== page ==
Sebastian Junger's 'War,' reviewed by Philip Caputo
By Sebastian Junger
Twelve. 287 pp. $26.99
The ambitiousness of Sebastian Junger's "War" is summed up in its title. It's a story about war that is much more than a war story.
As a correspondent for Vanity Fair magazine, Junger made five trips to Afghanistan's Korengal Valley in 2007 and 2008, embedded with the 2nd Platoon, Battle Company of the storied 173rd Airborne Brigade. "War" is the result of those journeys into a world so alien to civilians it might as well be a planet in some distant solar system.
The paratroopers' mission was to deny the valley to Taliban insurgents, and it proved difficult and costly. Junger and his photographer, Tim Hetherington, arrived utterly unprepared for the level of violence they experienced. The bloodshed was futile, it turns out. Last month, U.S. troops were withdrawn from the Korengal, leaving it to the insurgents. I was reminded of the battle of Hamburger Hill in Vietnam, when a battalion from the 101st Airborne Division took heavy casualties in seizing the hill from the North Vietnamese army and then was ordered to abandon it.
Most of what we read and hear about the conflict in Afghanistan focuses on politics and strategy. Junger makes plain that he isn't interested in such abstractions but in the men we've sent far away to do our dirty work. I say "men" because this book takes place among the hyper-male front-line infantry, where women are prohibited from serving.
With his narrative gifts and vivid prose -- as free, thank God, of literary posturing as it is of war-correspondent chest-thumping -- Junger masterfully chronicles the platoon's 15-month tour of duty. But what elevates "War" out of its particular time and place are the author's meditations on the minds and emotions of the soldiers with whom he has shared hardships, dangers and spells of boredom so intense that everyone sits around wishing to hell something would happen (and wishes to God it was over when, inevitably, it does).
"War" is divided into three long sections: "Fear," "Killing" and "Love." In each, Junger makes us see the terror, monotony, misery, comradeship and lunatic excitement that have been elements of all wars since, say, the siege of Troy. He thus becomes a kind of 21st-century battle singer, narrating the deeds and misdeeds of his heroes while explaining what makes them do what they do. These reflections, drawing on his wide-ranging research into military history, biology and psychology as well as on his personal experiences, overreach once or twice. Otherwise, it's the best writing I've seen on the subject since J. Glenn Gray's 1959 classic, "The Warriors: Reflections on Men in Battle."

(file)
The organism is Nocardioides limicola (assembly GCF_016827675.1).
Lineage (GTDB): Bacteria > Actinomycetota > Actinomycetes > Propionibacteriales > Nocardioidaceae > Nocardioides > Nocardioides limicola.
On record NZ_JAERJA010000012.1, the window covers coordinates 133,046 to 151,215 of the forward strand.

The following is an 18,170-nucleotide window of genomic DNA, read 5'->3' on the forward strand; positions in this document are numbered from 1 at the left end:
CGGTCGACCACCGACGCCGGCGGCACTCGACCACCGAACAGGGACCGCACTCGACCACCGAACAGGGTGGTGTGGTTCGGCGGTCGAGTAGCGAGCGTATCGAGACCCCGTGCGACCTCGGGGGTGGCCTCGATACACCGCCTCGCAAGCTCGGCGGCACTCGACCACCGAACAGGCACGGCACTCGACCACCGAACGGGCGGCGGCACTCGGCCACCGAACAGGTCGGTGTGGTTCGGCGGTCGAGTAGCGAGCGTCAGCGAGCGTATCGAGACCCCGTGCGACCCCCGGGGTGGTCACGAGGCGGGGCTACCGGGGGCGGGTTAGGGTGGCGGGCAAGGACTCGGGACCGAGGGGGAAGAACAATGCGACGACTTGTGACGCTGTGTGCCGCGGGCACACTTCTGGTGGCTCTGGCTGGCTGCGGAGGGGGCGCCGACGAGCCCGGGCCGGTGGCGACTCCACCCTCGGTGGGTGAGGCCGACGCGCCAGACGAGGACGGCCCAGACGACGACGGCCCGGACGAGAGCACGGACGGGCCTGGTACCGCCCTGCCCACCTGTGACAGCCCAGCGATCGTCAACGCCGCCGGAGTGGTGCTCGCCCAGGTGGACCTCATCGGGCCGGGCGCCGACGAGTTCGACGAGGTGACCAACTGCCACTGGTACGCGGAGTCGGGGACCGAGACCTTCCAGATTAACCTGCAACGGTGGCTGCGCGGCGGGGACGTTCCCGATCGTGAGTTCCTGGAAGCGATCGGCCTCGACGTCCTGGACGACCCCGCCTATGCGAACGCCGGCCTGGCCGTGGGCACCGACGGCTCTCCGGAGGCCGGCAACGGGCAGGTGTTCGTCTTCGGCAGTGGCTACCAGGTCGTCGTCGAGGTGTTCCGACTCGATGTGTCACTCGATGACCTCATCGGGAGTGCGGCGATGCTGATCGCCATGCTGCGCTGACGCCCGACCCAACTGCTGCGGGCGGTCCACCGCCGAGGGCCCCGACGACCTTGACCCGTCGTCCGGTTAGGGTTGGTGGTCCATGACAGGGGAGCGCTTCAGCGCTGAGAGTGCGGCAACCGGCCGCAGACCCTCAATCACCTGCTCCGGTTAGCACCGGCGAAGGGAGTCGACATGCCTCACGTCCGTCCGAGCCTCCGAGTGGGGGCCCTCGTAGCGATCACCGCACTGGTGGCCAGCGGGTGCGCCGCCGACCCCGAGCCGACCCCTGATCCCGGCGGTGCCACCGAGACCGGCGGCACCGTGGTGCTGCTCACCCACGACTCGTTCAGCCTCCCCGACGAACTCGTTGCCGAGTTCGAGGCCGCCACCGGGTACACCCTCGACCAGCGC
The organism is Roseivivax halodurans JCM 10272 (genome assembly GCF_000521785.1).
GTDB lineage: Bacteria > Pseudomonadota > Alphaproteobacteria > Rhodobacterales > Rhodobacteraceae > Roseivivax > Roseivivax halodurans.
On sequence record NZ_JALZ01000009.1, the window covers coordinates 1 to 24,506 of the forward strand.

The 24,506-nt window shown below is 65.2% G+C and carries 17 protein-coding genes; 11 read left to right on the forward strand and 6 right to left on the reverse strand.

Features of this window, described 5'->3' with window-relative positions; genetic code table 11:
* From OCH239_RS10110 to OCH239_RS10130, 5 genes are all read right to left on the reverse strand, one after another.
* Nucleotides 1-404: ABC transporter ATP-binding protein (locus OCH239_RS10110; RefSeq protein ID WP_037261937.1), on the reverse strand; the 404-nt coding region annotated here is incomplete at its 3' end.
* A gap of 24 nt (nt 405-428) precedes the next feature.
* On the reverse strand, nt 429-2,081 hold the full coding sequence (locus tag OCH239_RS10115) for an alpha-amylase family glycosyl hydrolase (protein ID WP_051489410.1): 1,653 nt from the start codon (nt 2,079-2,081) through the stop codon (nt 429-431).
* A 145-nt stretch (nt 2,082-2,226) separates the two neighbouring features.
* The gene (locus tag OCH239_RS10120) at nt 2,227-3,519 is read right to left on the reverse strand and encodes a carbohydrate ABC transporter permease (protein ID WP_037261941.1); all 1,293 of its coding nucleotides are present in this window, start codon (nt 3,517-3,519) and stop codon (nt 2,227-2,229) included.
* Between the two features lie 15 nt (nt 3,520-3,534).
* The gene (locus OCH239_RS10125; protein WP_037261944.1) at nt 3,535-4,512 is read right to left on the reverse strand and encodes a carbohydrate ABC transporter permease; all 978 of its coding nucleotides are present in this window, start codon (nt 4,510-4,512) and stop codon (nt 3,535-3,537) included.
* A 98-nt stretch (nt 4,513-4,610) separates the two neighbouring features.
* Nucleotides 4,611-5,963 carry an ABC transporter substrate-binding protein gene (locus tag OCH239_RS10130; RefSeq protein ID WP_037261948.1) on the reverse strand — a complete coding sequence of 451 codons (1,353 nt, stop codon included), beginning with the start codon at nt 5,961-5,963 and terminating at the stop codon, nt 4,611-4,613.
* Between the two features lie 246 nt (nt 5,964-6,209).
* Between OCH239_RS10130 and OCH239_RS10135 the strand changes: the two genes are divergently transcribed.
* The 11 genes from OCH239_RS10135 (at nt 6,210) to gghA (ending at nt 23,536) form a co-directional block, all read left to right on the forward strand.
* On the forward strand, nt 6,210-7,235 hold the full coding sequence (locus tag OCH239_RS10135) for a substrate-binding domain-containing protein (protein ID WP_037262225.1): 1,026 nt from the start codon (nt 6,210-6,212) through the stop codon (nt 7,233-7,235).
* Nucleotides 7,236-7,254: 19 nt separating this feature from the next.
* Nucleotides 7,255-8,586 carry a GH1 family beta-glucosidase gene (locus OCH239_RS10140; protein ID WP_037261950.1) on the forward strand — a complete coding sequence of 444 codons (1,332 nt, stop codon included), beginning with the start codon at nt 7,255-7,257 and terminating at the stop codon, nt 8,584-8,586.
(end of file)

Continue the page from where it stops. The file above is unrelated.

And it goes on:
An eight-man squad caught in a Taliban ambush suffers 100 percent casualties. Their sergeant is mortally wounded. A team leader named Sal Giunta takes over and saves the unit from annihilation. The action appears chaotic but possesses an underlying choreography that requires each man to make "decisions based not on what's best for him, but on what's best for the group," Junger writes. "If everyone does that, most of the group survives. If no one does, most of the group dies. That, in essence, is combat."
He points out that while all animals defend their young and some their mates, only human beings are willing to die for a cause. And for these paratroopers, as for most warriors, their most cherished cause, maybe their only one, is each other. It is understood that each soldier will give his life for his comrades, if necessary.
Here is a paradox of war: Comradeship redeems it from becoming total savagery; yet that sense of brotherhood, the fierce protectiveness it arouses, can make men savage -- or seem so. After a prolonged firefight, a Taliban guerrilla whose leg has been blown off is seen crawling on a mountain slope. When he stops moving and scouts report that he has died, the troops cheer. Their joy troubles Junger. "It seemed," he observes, "like I either had to radically reunderstand the men on the hilltop or I had to acknowledge the power of a place like this to change them."
He has to do a little of both when a soldier named Steiner explains that he and his comrades weren't being senselessly sadistic. What tore that wild whoop from their throats was knowing that "this guy could have murdered your friend . . . we just stopped someone from killing us. . . . That's where the fiesta comes in."
Junger's sketches of the men are deft, his ear for their quirky speech (aided by video recordings) spot on. A partial platoon roster includes Jones, a former drug dealer who joined the Army to avoid being killed on the streets; Moreno, an ex-prizefighter and prison guard from Texas; Murphy, a rich kid who went to etiquette school and wonders which side of the plate the sherbet spoon goes on; the supremely weird Sgt. Buno, a man of indeterminate ethnicity who wanders around listening to his iPod and muttering bizarre things (asked where he'd spent one night, he replies that he was in a village "killing werewolves").
The main character, so to speak, is Brendan O'Byrne. Pugnacious and hard-drinking, O'Byrne is very tough -- he humps up mountains carrying a machine gun as heavy as a jackhammer -- but also gifted with an ability to articulate thoughts his comrades can't or won't. He confesses to Junger that he prayed only once in Afghanistan, for a dying medic to live. "But God, Allah, Jehovah, Zeus . . . wasn't in that valley," he says. "Combat is the devil's game. . . . That's why our prayers weren't answered: the only one listening was Satan."
Junger thinks of O'Byrne as the platoon's collective mind and voice -- "a way to understand a group of men who I don't think entirely understood themselves." This splendid book should help the rest of us understand them -- and war itself -- a little better.
Philip Caputo is the author of "A Rumor of War" and, most recently, "Crossers," a novel.